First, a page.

COMMUNITY CLEANER MAKES DENT IN LITTER
It was during daily walks in his community that a longtime Fairview resident started to become troubled by the buildup of litter and trash lining the streets of his hometown.
Gerald McGarvin, a U.S. Marine veteran who has lived in East Multnomah County since 1977, was making the most of his retirement, striding nearly 80 miles a week along local neighborhood streets around the Marjorie Meadows Neighborhood.
During those outings, he became tired of seeing all the trash that was ignored by others — needles, dog waste in bags, straws, wrappers, bottle caps, plastic drink containers, rusted shopping carts, worn clothes, and so many other things that were creating a blight on his community.
“One day I just grabbed a Target bag and picked up as I went along,” McGarvin said.
He started on city streets near the Marjorie Meadows Neighborhood in east Fairview, picking up trash along Northeast Halsey, Northeast 223rd, and Northeast 207th Parkway, dumping it in trash bins at city parks and TriMet stops.
Eventually, his enthusiasm outpaced those humble beginnings. He contacted Mayor Brian Cooper to set up a partnership with the public works teams to haul off his collected trash in a more timely fashion. Then he crafted a rolling cart with storage, tools, and a large bin to operate more efficiently.
Every Monday, rain snow or shine, McGarvin goes out on a six-mile pick-up loop to make a difference. It is work that otherwise would get left undone — the city doesn’t have the workforce to properly go out and regularly remove the litter, while many others would see the problem but not feel compelled to do something about it.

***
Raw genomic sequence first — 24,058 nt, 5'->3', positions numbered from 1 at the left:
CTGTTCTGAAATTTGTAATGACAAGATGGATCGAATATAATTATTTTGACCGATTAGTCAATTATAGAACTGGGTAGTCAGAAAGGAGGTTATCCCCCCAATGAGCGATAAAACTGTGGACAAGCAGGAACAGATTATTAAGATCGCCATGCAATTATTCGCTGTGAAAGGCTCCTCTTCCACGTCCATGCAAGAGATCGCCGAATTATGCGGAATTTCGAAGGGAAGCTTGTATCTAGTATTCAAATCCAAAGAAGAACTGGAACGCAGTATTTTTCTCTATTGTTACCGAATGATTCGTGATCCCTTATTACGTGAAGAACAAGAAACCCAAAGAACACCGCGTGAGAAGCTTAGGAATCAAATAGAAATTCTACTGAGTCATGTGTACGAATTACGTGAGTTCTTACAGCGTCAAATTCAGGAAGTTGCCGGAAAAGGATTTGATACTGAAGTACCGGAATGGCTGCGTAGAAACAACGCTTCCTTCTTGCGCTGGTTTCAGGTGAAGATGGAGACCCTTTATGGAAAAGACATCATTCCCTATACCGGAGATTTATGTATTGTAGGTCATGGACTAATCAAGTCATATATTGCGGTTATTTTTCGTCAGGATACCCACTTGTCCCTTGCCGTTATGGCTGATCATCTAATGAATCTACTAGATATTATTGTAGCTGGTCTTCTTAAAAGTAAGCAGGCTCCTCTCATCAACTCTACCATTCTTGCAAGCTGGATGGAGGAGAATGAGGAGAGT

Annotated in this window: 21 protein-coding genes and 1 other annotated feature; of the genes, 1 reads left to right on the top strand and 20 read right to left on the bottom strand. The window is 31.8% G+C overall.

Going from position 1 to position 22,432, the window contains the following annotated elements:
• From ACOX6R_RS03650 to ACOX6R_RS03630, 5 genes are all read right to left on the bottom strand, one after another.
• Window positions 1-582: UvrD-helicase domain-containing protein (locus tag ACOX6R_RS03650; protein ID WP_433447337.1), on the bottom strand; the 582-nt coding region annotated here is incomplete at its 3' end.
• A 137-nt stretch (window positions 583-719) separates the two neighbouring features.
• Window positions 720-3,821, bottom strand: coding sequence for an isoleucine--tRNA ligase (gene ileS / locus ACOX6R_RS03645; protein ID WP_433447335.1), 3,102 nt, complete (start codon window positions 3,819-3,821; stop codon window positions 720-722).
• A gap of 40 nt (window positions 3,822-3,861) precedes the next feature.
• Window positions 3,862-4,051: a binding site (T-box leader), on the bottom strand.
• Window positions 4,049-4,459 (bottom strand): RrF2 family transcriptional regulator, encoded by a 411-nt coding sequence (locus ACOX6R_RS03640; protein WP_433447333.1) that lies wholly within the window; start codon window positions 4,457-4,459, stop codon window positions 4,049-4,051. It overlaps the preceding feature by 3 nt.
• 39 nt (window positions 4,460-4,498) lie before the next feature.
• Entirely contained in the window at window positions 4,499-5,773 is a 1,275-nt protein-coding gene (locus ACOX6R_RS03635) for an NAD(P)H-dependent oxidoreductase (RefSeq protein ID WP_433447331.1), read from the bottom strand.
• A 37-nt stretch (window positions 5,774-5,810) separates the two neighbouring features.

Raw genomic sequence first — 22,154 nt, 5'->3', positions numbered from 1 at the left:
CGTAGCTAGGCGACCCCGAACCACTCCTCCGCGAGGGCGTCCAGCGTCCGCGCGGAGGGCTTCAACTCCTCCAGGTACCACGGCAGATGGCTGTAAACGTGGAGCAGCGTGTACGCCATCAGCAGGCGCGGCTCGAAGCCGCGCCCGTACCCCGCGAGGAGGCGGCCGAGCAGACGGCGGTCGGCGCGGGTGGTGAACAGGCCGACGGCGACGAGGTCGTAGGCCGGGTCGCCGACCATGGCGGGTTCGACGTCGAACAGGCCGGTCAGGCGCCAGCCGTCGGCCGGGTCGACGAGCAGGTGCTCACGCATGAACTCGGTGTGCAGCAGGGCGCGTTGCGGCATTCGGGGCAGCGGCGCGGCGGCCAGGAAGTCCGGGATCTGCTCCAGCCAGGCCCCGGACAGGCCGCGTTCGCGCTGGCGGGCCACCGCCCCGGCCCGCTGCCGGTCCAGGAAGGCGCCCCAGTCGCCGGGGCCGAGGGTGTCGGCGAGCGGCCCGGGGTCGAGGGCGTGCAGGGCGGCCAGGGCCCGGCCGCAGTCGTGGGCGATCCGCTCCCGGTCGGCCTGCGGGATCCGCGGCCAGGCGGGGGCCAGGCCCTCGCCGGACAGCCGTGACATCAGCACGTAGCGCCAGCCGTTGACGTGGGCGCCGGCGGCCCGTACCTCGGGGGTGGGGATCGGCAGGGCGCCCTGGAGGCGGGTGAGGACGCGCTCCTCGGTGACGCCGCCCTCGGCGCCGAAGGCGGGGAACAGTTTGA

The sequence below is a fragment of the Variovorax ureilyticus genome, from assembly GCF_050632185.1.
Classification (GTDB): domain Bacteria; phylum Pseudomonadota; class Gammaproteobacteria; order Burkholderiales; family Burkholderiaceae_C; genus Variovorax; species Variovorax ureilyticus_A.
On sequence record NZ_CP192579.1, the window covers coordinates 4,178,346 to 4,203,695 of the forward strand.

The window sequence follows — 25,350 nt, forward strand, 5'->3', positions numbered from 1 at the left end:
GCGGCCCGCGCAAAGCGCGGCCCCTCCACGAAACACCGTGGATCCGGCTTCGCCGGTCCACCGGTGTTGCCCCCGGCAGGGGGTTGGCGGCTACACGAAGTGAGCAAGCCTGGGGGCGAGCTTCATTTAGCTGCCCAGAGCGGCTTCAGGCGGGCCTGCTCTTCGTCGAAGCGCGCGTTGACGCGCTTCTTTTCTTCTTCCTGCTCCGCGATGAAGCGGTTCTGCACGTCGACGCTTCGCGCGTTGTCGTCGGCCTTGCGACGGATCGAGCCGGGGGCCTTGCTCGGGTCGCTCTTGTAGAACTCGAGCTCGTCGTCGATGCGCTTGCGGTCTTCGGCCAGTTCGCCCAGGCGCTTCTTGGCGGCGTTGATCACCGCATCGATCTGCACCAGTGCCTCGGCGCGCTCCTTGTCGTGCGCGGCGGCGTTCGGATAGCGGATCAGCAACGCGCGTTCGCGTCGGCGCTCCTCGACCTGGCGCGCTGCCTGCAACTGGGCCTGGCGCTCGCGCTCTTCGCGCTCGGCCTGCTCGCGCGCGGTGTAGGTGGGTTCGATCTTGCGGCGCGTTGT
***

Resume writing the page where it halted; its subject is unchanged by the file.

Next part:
“Fairview is my city,” he explained. “I drive around and see what a mess Portland is, or how in Gresham there is trash all along the roadway.”
“I can’t let Fairview look like that,” he added.
McGarvin is a lifetime helper.
He grew up in Hood River, meeting his future wife Jane at the local high school, before moving to the Portland-metro area. One year after his wedding, he was drafted into military service. McGarvin served in the U.S. Air Force for four years, from 1966-69, stationed in California and Taiwan, before finishing his duty by flying in Vietnam for a year.
Upon returning home, he worked a long career with Cotter & Company, starting in the warehouse, before retiring in 2013. But McGarvin was never one content to sit around idle, so he began to volunteer.
First, he started to spend three days a week volunteering at the Genealogical Forum of Oregon, which is the most extensive genealogy library in the Pacific Northwest.
“I research for people to help them find out stuff about where they are from and their ancestors,” McGarvin said. “I like all the little mysteries to uncover.”
He mows neighbors’ lawns, weeds public sidewalks, and helps with any odd tasks that need an extra pair of hands. He also is active in advocating for others, attending city meetings and speaking out on issues plaguing his neighbors.
And he began his trash pick-ups.
“I think a lot of the trash is people driving through — you don’t see it as much on the side streets,” McGarvin said. “Take pride in your city.”
The amount he cleans varies. One week earlier this summer, he hauled six 30-gallon bags of trash, but it is getting better. McGarvin now works with the city public works team to better dispose of the trash he bags, sending them a message where it was left so he doesn’t monopolize public receptacles. His visible presence has been inspiring others.
McGarvin is impossible to miss on his outings, despite his self-proclaimed desire to be a loner. He dons a bright yellow safety vest, pushes that homemade cart, and swings his trash picker with easy confidence.
“The less trash there is on the street, the less gets dumped,” he said. “The businesses are keeping their own properties cleaner since I started. People see me do it, and then take care of it, so I don’t have to.”
There have been some mimics, which McGarvin loves. A guy has started picking up trash along Glisan, and another woman has adopted Fairview’s Northwest Neighborhood.
“I do my own thing, but if it inspires others, that is great,” McGarvin said. “I like that this is a small community, and each of us can make a difference.”
“Just pick an area,” he added. “If you are going out for a walk, take a bag with you.”